Principal Cast : Keanu Reeves, Carrie-Anne Moss, Jada Pinkett Smith, Yahya Abdul-Mateen II, Jessica Henwick, Jonathan Groff, Nail Patrick Harris, Priyanka Chopra Jones, Lambert Wilson, Toby Onwumere, Max Riemelt, Brian J Smith, Erendira Ibarra, Christina Ricci, Telma Hopkins, Chad Stahelski, Andrew Lewis Caldwell, Ellen Hollman.
Synopsis: Return to a world of two realities: one, everyday life; the other, what lies behind it. To find out if his reality is a construct, to truly know himself, Thomas Anderson will have to choose to follow the white rabbit once more.
Two decades after the byte-rattling conclusion to their seminal sci-fi action trilogy, one half of the Wachowski Sisters is back to direct this splendidly silly repurposing of their most famous franchise with a far-too-late and far-too-few reboot, aptly titled The Matrix Resurrections. Lacking almost the entirety of the original cast, with the notable exception of returning leads Keanu Reeves and Carrie-Anne Moss, Lana Wachowski rides the currency of nostalgia deep into the well and spends up big, with a loud soundtrack, nonsensical plot and gorgeous photography. Despite lacking any kind of kineticism in the frantic, confused action sequences, Wachowski, who shares a co-writing credit with David Mitchell (not the comedian, but rather the “Cloud Atlas” author) and Aleksandar Hemon (“The Lazarus Project” author) crafts a return to the subject matter with which she and her sister made their names, although in this instance the cerebral intelligence of the 1999 original is lacking any substantive reprise, reduced to mumblings from the incoherent Neil Patrick Harris and the daft ravings of stand-in Agent Smith Jonathan Groff.
Thomas Anderson (Reeves) is a successful video game developer, and is renowned in the industry for creating the seminal Matrix series, based on his memories as Neo. He has a fractious relationship with his boss, Smith (Jonathan Groff), spends time dealing with a therapist (Neil Patrick Harris), and has an attraction to a woman he meets vicariously at the local coffee shop, Tiffany (Carrie-Anne Moss). Unbenownst to Anderson, he is actually plugged into a computer programme known as the Matrix, controlled by machines who are searching for the new human city Io; his is contacted by a mysterious figure called Morpheus (Yahya Abdul-Mateen II), who is part of a group of humans on the outside seeking to bring the once-legendary hero back to the Real World. Aboard the ship the Mnemosyne, the captain, Bugs (Jessica Henwick) and her crew save Neo from the Matrix, whereupon his return to Io is met with hostility from former ally Niobe (Jada Pinkett Smith), as well as friendship from one-time exile programme Sati (Priyanka Chopra Jonas), who sees in Neo the way to return Trinity to the world and finally start to win the war against the machines.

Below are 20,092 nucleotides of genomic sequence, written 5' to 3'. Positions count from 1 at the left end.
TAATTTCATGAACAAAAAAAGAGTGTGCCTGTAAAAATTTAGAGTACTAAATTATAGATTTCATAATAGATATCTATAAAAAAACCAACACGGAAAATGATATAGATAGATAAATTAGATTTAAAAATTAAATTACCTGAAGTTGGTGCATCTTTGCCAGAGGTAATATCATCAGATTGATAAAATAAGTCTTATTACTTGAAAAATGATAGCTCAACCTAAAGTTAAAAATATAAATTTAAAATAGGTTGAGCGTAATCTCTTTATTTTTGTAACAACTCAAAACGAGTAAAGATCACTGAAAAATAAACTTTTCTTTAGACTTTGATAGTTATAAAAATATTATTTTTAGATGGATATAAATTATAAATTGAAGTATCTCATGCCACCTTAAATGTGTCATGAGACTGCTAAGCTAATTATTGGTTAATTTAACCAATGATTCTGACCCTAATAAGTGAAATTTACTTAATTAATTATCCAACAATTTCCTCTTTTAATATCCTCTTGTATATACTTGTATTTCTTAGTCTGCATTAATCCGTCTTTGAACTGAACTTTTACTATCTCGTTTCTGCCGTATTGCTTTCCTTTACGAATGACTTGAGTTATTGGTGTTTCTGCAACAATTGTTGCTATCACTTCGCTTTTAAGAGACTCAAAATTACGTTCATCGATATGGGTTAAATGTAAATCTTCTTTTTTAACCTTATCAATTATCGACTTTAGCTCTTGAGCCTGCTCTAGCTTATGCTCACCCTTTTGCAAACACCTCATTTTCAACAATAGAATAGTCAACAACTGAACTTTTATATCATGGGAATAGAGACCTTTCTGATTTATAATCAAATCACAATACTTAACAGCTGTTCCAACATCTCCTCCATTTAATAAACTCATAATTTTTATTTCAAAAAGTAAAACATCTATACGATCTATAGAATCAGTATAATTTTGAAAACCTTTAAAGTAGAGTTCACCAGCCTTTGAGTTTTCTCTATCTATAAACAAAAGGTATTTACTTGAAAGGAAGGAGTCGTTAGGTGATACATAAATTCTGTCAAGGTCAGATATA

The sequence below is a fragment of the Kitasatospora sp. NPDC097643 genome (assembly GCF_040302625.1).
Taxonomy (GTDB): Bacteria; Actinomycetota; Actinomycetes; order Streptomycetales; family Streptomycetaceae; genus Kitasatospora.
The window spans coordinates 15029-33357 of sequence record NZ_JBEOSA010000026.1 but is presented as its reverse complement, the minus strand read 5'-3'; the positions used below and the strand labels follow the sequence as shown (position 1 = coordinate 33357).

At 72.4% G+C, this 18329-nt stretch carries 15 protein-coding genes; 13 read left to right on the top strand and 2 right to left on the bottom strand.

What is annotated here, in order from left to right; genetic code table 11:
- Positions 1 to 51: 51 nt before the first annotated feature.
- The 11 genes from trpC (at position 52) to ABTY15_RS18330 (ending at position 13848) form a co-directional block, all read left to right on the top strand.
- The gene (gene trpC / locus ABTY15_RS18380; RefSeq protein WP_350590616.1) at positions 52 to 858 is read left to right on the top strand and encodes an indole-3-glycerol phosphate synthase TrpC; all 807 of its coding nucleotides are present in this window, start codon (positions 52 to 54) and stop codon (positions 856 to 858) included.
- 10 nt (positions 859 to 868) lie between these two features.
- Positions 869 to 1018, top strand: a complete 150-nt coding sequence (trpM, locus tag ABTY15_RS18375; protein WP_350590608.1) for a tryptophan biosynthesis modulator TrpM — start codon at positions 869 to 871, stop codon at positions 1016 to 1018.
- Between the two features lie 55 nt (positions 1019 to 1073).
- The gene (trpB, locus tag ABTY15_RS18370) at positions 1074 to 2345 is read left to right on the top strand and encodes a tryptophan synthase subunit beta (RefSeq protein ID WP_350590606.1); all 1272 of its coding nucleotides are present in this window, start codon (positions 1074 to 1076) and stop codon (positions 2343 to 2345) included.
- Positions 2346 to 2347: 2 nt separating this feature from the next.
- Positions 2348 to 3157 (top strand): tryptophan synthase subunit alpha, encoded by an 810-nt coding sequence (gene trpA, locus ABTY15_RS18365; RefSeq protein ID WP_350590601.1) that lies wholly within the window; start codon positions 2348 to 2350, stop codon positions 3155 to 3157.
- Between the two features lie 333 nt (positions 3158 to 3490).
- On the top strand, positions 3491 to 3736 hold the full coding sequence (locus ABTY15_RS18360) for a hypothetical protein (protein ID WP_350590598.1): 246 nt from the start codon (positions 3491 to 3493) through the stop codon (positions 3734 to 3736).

The Matrix Resurrections makes absolutely no sense. It’s a film that shouldn’t exist, telling a story that makes no difference, with characters the world has moved well beyond, in a premise that has lost a lot of its nuance since the early 2000’s. Hard to believe it’s been nearly two decades since The Matrix Revolutions blasted through cinema screens; a lot has changed, especially in the online space, and a lot of this film’s aesthetic taps neatly into our obsession with the digital world we operate in today. Sadly, some of the franchise’s cleverest questions lack the same precision today, what with tacit dissection of free will and choice feeling decidedly lacklustre in the Wachowski-directed screenplay. If anything, The Matrix Resurrections neatly reboots the original film with some minor twists in the tail, operating as both a sequel and a revamp of a franchise practically dead in the water of ongoing pop-culture discourse. It’s rare a film will tap into the zeitgeist and I’m here to declare this movie ain’t it, but it’s still a stylish romp into a familiar world that ekes out some wry humour, revisits some old friends and locations (the subway station setting of the first film’s climax Neo-Smith brawl gets another run) and pontificates a little too much for a film with so little to say.
Classing up the joint is the always affable Keanu Reeves, returning to one of his most iconic roles in Neo. Despite having aged substantively, he fits back into the character like a foot into an old shoe: comfortably. He still has that continually perplexed look on his face the entire way through the movie, like a constipated kitten trying to outwit a mouse, whilst Carrie-Anne Moss, underserved by her flaccid character development, looks equally perturbed by what she’s signed on for. Neither Neo nor Trinity are particularly well served by this concussively confusing plot, which sees him leaping out of, then back into, then back out of again, the Matrix until the audience is just as confused as he is. He isn’t helped that half the best characters from the previous trilogy are now played by different people – the reasoning for this, if you squint a lot, seems rational, but why couldn’t they get Fishburne and Weaving back as Morpheus and Agent Smith? Both actors appear in archival footage from the earlier films sprinkled through and throughout this opus, but they couldn’t spring for them in the budget?